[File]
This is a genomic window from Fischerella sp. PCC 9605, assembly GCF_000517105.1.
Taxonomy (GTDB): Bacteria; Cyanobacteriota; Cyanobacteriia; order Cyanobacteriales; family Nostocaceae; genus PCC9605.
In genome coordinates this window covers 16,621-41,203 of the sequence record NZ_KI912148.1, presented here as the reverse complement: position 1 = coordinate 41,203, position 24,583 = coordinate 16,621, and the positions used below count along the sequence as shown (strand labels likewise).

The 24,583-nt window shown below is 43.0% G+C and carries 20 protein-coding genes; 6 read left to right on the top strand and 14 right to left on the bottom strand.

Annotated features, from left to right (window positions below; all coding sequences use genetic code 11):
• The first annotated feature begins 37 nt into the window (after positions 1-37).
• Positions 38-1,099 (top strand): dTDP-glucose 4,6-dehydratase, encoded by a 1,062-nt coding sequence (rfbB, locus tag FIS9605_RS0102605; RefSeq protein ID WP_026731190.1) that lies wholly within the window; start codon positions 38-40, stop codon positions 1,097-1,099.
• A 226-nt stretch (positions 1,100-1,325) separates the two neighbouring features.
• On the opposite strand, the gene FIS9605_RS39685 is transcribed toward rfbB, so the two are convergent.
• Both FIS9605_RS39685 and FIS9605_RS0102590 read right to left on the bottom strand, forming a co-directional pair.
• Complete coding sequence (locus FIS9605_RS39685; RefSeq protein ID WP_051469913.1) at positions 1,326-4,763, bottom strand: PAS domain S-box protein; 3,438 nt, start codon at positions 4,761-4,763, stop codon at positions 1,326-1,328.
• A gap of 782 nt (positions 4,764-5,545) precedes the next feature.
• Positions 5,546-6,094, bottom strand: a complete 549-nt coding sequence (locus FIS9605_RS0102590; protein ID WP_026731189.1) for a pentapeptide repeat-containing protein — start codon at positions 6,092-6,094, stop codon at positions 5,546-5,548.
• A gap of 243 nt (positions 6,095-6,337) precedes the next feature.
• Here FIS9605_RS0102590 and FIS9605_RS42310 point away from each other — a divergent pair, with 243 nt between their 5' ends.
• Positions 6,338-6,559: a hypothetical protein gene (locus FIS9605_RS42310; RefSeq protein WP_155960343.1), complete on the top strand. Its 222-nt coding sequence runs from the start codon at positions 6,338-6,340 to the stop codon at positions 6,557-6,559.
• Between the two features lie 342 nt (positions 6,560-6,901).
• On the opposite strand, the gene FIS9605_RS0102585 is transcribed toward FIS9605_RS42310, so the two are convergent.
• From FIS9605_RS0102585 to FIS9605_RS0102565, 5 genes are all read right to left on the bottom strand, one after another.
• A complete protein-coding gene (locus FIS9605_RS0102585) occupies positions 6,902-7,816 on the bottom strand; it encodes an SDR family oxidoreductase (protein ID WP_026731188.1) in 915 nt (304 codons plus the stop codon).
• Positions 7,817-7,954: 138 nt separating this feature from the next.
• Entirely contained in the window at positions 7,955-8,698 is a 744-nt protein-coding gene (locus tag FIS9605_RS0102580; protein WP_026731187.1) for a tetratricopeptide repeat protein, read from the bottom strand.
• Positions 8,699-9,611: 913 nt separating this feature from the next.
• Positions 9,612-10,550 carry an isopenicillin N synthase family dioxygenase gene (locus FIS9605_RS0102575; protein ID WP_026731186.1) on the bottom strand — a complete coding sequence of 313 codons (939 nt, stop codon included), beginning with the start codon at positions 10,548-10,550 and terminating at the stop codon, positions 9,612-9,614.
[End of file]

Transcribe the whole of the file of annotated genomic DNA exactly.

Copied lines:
This is a genomic window from Fischerella sp. PCC 9605, assembly GCF_000517105.1.
Taxonomy (GTDB): Bacteria; Cyanobacteriota; Cyanobacteriia; order Cyanobacteriales; family Nostocaceae; genus PCC9605.
In genome coordinates this window covers 16,621-41,203 of the sequence record NZ_KI912148.1, presented here as the reverse complement: position 1 = coordinate 41,203, position 24,583 = coordinate 16,621, and the positions used below count along the sequence as shown (strand labels likewise).

The 24,583-nt window shown below is 43.0% G+C and carries 20 protein-coding genes; 6 read left to right on the top strand and 14 right to left on the bottom strand.

Annotated features, from left to right (window positions below; all coding sequences use genetic code 11):
• The first annotated feature begins 37 nt into the window (after positions 1-37).
• Positions 38-1,099 (top strand): dTDP-glucose 4,6-dehydratase, encoded by a 1,062-nt coding sequence (rfbB, locus tag FIS9605_RS0102605; RefSeq protein ID WP_026731190.1) that lies wholly within the window; start codon positions 38-40, stop codon positions 1,097-1,099.
• A 226-nt stretch (positions 1,100-1,325) separates the two neighbouring features.
• On the opposite strand, the gene FIS9605_RS39685 is transcribed toward rfbB, so the two are convergent.
• Both FIS9605_RS39685 and FIS9605_RS0102590 read right to left on the bottom strand, forming a co-directional pair.
• Complete coding sequence (locus FIS9605_RS39685; RefSeq protein ID WP_051469913.1) at positions 1,326-4,763, bottom strand: PAS domain S-box protein; 3,438 nt, start codon at positions 4,761-4,763, stop codon at positions 1,326-1,328.
• A gap of 782 nt (positions 4,764-5,545) precedes the next feature.
• Positions 5,546-6,094, bottom strand: a complete 549-nt coding sequence (locus FIS9605_RS0102590; protein ID WP_026731189.1) for a pentapeptide repeat-containing protein — start codon at positions 6,092-6,094, stop codon at positions 5,546-5,548.
• A gap of 243 nt (positions 6,095-6,337) precedes the next feature.
• Here FIS9605_RS0102590 and FIS9605_RS42310 point away from each other — a divergent pair, with 243 nt between their 5' ends.
• Positions 6,338-6,559: a hypothetical protein gene (locus FIS9605_RS42310; RefSeq protein WP_155960343.1), complete on the top strand. Its 222-nt coding sequence runs from the start codon at positions 6,338-6,340 to the stop codon at positions 6,557-6,559.
• Between the two features lie 342 nt (positions 6,560-6,901).
• On the opposite strand, the gene FIS9605_RS0102585 is transcribed toward FIS9605_RS42310, so the two are convergent.
• From FIS9605_RS0102585 to FIS9605_RS0102565, 5 genes are all read right to left on the bottom strand, one after another.
• A complete protein-coding gene (locus FIS9605_RS0102585) occupies positions 6,902-7,816 on the bottom strand; it encodes an SDR family oxidoreductase (protein ID WP_026731188.1) in 915 nt (304 codons plus the stop codon).
• Positions 7,817-7,954: 138 nt separating this feature from the next.
• Entirely contained in the window at positions 7,955-8,698 is a 744-nt protein-coding gene (locus tag FIS9605_RS0102580; protein WP_026731187.1) for a tetratricopeptide repeat protein, read from the bottom strand.
• Positions 8,699-9,611: 913 nt separating this feature from the next.
• Positions 9,612-10,550 carry an isopenicillin N synthase family dioxygenase gene (locus FIS9605_RS0102575; protein ID WP_026731186.1) on the bottom strand — a complete coding sequence of 313 codons (939 nt, stop codon included), beginning with the start codon at positions 10,548-10,550 and terminating at the stop codon, positions 9,612-9,614.